Advertisement

Adaptation and Validation of an Agent Model of Functional State and Performance for Individuals

  • Fiemke Both
  • Mark Hoogendoorn
  • S. Waqar Jaffry
  • Rianne van Lambalgen
  • Rogier Oorburg
  • Alexei Sharpanskykh
  • Jan Treur
  • Michael de Vos
Part of the Lecture Notes in Computer Science book series (LNCS, volume 5925)

Abstract

Human performance can seriously degrade under demanding tasks. To improve performance, agents can reason about the current state of the human, and give the most appropriate and effective support. To enable this, the agent needs a model of a specific person’s functional state and performance, which should be valid, as the agent might otherwise give inappropriate advice and even worsen performance. This paper concerns the adaptation of the parameters of the existing functional state model to the individual and validation of the resulting model. First, human experiments have been conducted, whereby measurements related to the model have been performed. Next, this data has been used to obtain appropriate parameter settings for the model, describing the specific subject. Finally, the model, with the tailored parameter settings, has been used to predict human behavior to investigate predictive capabilities of the model. The results have been analyzed using formal verification.

Keywords

Agent model functional state validation 

Preview

Unable to display preview. Download preview PDF.

Unable to display preview. Download preview PDF.

References

  1. 1.
    Bosse, T., Both, F., van Lambalgen, R., Treur, J.: An Agent Model for a Human’s Functional State and Performance. In: Jain, L., et al. (eds.) Proceedings of International Conference, IAT 2008, pp. 302–307. IEEE Computer Society Press, Los Alamitos (2008)Google Scholar
  2. 2.
    Bosse, T., Jonker, C.M., Meij, L., van der Sharpanskykh, A., Treur, J.: Specification and Verification of Dynamics in Agent Models. International Journal of Cooperative Information Systems 18(1), 167–193 (2008)CrossRefGoogle Scholar
  3. 3.
    Costa Jr., P.T., McCrae, R.R.: Revised NEO Personality Inventory (NEO-PI-R) and the NEO Five-Factor Inventory (NEO-FFI) professional manual (Psychological Assessment Resources). Odessa, FL (1992)Google Scholar
  4. 4.
    Hancock, P.A., Williams, G., Manning, C.P., Miyake, S.: Influence of task demand characteristics on workload and performance. The International Journal of Aviation Psychology 5(1), 63–86 (1995)CrossRefGoogle Scholar
  5. 5.
    Hill, D.W.: The critical power concept. Sports Medicine 16, 237–254 (1993)CrossRefGoogle Scholar
  6. 6.
    Hockey, G.R.J.: Compensatory control in the regulation of human performance under stress and high workload: a cognitive-energetical framework. Biological Psychology 45, 73–93 (1997)CrossRefGoogle Scholar
  7. 7.
    Kozierok, R., Maes, P.: A Learning Interface Agent for Scheduling Meetings. In: Proceedings of the 1st International Conference on Intelligent User Interfaces, pp. 81–88 (1993)Google Scholar
  8. 8.
    Maheswaran, R., Tambe, M., Varakantham, P., Myers, K.: Adjustable autonomy challenges in personal assistant agents: A position paper. In: Proceedings of the AAMAS 2003 Workshop on Agents and Comp. Autonomy, pp. 187–194 (2003)Google Scholar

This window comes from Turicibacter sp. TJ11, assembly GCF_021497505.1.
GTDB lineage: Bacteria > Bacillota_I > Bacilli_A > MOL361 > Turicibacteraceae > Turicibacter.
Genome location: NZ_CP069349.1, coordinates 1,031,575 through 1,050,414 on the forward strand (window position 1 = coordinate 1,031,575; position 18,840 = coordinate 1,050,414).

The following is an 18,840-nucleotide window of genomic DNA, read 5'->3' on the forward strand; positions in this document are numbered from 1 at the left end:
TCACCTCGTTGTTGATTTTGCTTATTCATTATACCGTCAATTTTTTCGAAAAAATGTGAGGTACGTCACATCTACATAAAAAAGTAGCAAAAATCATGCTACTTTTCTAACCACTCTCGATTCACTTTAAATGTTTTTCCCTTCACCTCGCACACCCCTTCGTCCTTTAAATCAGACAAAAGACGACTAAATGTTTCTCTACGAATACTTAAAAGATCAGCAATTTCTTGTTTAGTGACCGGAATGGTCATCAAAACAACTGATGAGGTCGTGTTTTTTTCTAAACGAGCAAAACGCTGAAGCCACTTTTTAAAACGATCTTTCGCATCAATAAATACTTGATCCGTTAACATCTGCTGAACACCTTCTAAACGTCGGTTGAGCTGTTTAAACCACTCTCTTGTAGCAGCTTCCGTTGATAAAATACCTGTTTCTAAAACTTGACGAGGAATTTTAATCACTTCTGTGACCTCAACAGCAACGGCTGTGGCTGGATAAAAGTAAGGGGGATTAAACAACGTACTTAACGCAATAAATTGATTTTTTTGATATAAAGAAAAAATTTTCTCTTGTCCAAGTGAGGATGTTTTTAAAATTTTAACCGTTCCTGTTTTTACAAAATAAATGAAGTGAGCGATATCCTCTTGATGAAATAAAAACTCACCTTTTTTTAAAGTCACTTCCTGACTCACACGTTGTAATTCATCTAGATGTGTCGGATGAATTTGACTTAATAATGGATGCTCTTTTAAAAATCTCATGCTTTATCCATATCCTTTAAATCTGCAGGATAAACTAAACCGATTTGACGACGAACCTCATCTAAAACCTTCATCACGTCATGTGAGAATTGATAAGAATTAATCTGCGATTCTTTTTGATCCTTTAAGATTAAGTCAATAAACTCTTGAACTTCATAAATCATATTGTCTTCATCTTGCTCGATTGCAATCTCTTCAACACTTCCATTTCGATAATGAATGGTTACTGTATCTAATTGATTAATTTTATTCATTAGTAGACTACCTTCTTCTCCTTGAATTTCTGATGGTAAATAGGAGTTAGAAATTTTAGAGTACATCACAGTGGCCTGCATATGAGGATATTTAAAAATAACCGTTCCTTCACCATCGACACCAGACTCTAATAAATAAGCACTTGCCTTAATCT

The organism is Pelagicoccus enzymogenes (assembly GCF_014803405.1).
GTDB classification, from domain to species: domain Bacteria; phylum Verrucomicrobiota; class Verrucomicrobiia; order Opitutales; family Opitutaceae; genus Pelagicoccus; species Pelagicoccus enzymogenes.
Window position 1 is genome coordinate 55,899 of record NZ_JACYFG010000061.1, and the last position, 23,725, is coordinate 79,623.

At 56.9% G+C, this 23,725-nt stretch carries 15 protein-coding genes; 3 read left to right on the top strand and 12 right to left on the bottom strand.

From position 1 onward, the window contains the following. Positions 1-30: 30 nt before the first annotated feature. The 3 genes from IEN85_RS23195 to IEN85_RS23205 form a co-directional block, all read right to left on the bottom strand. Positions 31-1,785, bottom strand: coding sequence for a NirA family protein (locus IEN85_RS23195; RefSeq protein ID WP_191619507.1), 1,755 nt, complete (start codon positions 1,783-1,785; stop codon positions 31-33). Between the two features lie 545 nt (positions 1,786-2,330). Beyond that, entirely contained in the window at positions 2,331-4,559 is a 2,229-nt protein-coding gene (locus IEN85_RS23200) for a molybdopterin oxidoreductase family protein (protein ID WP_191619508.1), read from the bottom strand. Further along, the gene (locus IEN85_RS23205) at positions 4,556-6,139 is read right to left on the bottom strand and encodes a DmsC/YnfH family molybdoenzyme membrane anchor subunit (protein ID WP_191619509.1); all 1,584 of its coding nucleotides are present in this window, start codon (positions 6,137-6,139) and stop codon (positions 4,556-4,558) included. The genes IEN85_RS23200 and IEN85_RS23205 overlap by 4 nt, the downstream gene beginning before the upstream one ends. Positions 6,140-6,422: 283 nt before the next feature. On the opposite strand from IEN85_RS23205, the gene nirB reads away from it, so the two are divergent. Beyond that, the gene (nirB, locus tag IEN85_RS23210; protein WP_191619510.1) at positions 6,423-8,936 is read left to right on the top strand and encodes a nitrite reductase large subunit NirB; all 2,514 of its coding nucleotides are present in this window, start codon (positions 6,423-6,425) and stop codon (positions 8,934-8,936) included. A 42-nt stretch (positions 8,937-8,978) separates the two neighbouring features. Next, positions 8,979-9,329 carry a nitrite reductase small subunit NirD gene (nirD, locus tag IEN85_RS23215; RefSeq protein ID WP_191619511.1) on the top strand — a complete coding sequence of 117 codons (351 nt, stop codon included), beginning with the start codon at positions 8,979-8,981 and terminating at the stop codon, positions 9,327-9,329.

9. 9.
    Matthews, G., Deary, I.J.: Personality traits. Cambridge University Press, Cambridge (1998)Google Scholar
  10. 10.
    Mitchell, T., Caruana, R., Freitag, D., McDermott, J., Zabowski, D.: Experience with a Learning Personal Assistant. Communication of the ACM 37(7), 81–91 (1994)CrossRefGoogle Scholar
  11. 11.
    Parkhurst, D., Law, K., Niebur, E.: Modeling the role of salience in the allocation of overt visual attention. Vision Research 42(1), 107–123 (2002)CrossRefGoogle Scholar
  12. 12.
    Plomin, R., Spinath, F.M.: Genetics and general cognitive ability. Trends in Cognitive Science 6(4), 369–176Google Scholar
  13. 13.
    Rose, C.L., Murphy, L.B., Byard, L., Nikzad, K.: The role of the Big Five personality factors in vigilance performance and workload. European Journal of Personality 16, 185–200 (2002)CrossRefGoogle Scholar
  14. 14.
    Salgado, J.F.: The five factor model of personality and job performance in the European community. Journal of Applied Psychology 82(1), 30–43 (1997)CrossRefGoogle Scholar
  15. 15.
    Sorenson, H.W.: Parameter estimation: principles and problems. Marcel Dekker, Inc., New York (1980)zbMATHGoogle Scholar
  16. 16.
    Yilmaz, L.: Validation and verification of social processes within agent-based computational organization models. Computational and Mathematical Organization Theory 12, 283–312 (2006)zbMATHCrossRefGoogle Scholar

Copyright information

© Springer-Verlag Berlin Heidelberg 2009

Authors and Affiliations

  • Fiemke Both
    • 1
  • Mark Hoogendoorn
    • 1
  • S. Waqar Jaffry
    • 1
  • Rianne van Lambalgen
    • 1
  • Rogier Oorburg
    • 2
  • Alexei Sharpanskykh
    • 1
  • Jan Treur
    • 1
  • Michael de Vos
    • 2
  1. 1.Department of Artificial IntelligenceVrije Universiteit AmsterdamAmsterdamThe Netherlands
  2. 2.Force Vision LabAmsterdamThe Netherlands

Personalised recommendations